Huge amounts of excess heat are developed by industrial processes and by electric power plants. Researchers around world have spent decades looking methods to control some of such wasted energy. Most such hard work have concentrated on thermoelectric devices – solid-state materials which can create electricity from the temperature gradient – but effectiveness of such devices is limited by availability of materials. Energy is one of those large troubles; in United States, more than half of energy we burn each year gets lost as heat instead of being put to employ.
Now researchers at Stanford University and Massachusetts Institute of Technology have discovered the novel substitute for low-temperature waste-heat conversion into electricity – i.e., in cases where temperature differences are less than 100 degrees Celsius.
Waste heat is by requirement created both by machines which do work and in other processes which utilize energy, for instance in the refrigerator warming room air or a combustion engine releasing heat into environment. The requirement for many systems to reject heat as the by-product of their operation is primary to laws of thermodynamics.
Almost all power plants and manufacturing processes, such as steelmaking and refining, release incredible amounts of low-grade heat to ambient temperatures. The new battery technology is developed to take benefit of this temperature gradient at industrial scale.
Voltage and temperature
The new Stanford-MIT system is based on principle called as thermogalvanic effect that states that voltage of the rechargeable battery is dependent on temperature. "To harvest thermal energy, we subject the battery to four-step process: heating up, charging, cooling down and discharging. First, the uncharged battery is heated by waste heat. Then, as the battery is still warm, the voltage is applied. Just the once completely charged, battery is permitted to cool. As the thermogalvanic effect, voltage increases as temperature decreases. When battery has cooled, it really delivers more electricity than was used to charge it. That extra energy does not emerge from nowhere. It comes from the heat which was added to system. Stanford-MIT system aspires at harvesting heat at temperatures below 100 C that accounts for the main part of potentially harvestable waste heat. One-third of the entire energy consumption in United States ends up as low-grade heat.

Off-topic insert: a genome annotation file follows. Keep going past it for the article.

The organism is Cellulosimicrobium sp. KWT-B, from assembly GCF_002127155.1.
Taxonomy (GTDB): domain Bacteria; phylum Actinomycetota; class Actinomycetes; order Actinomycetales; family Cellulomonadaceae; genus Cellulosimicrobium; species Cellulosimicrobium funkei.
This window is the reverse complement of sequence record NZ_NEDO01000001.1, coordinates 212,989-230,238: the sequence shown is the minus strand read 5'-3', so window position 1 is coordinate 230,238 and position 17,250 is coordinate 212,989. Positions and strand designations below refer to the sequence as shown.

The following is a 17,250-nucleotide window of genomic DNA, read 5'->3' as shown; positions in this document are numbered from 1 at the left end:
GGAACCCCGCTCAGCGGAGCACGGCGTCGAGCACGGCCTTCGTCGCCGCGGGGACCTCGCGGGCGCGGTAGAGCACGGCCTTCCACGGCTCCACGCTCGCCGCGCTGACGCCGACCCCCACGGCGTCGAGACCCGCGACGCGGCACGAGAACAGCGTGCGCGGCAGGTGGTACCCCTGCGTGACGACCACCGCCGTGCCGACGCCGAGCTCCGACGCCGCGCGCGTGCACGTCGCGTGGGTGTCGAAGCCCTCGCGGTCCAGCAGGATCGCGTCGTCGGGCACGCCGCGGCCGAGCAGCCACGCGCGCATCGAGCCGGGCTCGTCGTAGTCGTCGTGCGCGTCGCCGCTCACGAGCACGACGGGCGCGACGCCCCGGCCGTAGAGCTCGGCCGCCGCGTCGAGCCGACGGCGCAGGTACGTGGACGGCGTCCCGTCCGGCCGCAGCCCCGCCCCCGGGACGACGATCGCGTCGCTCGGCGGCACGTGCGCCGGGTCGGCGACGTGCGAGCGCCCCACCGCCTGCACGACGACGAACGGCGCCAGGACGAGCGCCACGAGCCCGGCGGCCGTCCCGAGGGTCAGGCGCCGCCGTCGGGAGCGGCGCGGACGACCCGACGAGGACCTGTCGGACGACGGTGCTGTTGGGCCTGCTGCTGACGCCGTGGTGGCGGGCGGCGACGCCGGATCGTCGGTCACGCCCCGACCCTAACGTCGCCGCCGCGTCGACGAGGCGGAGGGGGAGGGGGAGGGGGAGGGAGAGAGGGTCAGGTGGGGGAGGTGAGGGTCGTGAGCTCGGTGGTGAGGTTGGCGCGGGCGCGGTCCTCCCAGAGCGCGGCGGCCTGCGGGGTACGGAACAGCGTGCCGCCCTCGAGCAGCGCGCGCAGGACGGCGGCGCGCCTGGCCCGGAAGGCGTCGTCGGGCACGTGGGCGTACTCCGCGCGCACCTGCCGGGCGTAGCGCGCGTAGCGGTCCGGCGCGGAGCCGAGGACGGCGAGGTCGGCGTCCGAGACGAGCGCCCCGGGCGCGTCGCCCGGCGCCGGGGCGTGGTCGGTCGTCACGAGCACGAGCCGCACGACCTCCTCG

In an experiment, a battery was heated to 60 C, charged and cooled. Process resulted in the electricity-conversion efficiency of 5.7%, roughly double efficiency of conventional thermoelectric devices. This heating-charging-cooling approach was first planned in 1950s at temperatures of 500 C or more, noting that most heat recovery systems work greatest with higher temperature differences.
A main advance is using material which was not around at that time for battery electrodes, with proceeds in engineering the system. This technology has extra benefit of using low-cost, abundant materials and manufacturing processes which are already extensively utilized in battery industry.
As the new system has the important benefit in energy-conversion efficiency over conventional thermoelectric devices, it has the much lower power density – i.e., the amount of power which can be carried for the given weight. New technology too will need additional research to guarantee long-term dependability and develop the speed of battery charging and discharging. It will need a lot of work to take next step.
There is at present no good technology which can make effective use of relatively low-temperature differences this system can harness. This has the efficiency we believe is quite attractive. There is so much of this low-temperature waste heat, if the technology can be developed and set up to use it. The outcomes are very hopeful. By studying the thermogalvanic effect, the MIT and Stanford researchers were capable to convert low-grade heat to electricity with honest efficiency. This is a intellectual idea, and low-grade waste heat is all over the place.
The Stanford work was partly funded by U.S. Department of Energy (DOE), National Research Foundation of Korea and SLAC National Accelerator Laboratory. The MIT work was partly funded by the DOE, in part through Solid-State Solar-Thermal Energy Conversion Center.